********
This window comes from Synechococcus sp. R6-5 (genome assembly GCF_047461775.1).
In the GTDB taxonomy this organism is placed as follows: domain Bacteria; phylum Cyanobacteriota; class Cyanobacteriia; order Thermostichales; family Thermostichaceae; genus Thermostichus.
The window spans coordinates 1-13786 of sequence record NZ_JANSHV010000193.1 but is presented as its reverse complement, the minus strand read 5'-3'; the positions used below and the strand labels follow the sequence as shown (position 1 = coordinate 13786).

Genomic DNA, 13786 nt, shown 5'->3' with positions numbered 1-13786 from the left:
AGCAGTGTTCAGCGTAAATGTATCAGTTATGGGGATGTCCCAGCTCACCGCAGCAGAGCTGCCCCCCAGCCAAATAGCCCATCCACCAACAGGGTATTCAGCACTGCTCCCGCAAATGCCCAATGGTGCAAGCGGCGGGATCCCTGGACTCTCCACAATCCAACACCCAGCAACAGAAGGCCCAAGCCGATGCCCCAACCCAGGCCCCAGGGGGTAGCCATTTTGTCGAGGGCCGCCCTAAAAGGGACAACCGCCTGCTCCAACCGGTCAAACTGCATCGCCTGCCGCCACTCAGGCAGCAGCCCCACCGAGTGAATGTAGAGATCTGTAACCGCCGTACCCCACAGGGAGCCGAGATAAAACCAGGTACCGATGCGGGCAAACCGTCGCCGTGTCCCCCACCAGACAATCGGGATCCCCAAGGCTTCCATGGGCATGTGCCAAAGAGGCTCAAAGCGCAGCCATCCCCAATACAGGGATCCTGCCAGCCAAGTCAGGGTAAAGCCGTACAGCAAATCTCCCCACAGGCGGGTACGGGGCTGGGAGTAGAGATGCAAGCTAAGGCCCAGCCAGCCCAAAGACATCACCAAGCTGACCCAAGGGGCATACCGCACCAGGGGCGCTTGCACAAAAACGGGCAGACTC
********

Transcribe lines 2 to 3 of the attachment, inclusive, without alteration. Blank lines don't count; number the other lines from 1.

In the GTDB taxonomy this organism is placed as follows: domain Bacteria; phylum Cyanobacteriota; class Cyanobacteriia; order Thermostichales; family Thermostichaceae; genus Thermostichus.
The window spans coordinates 1-13786 of sequence record NZ_JANSHV010000193.1 but is presented as its reverse complement, the minus strand read 5'-3'; the positions used below and the strand labels follow the sequence as shown (position 1 = coordinate 13786).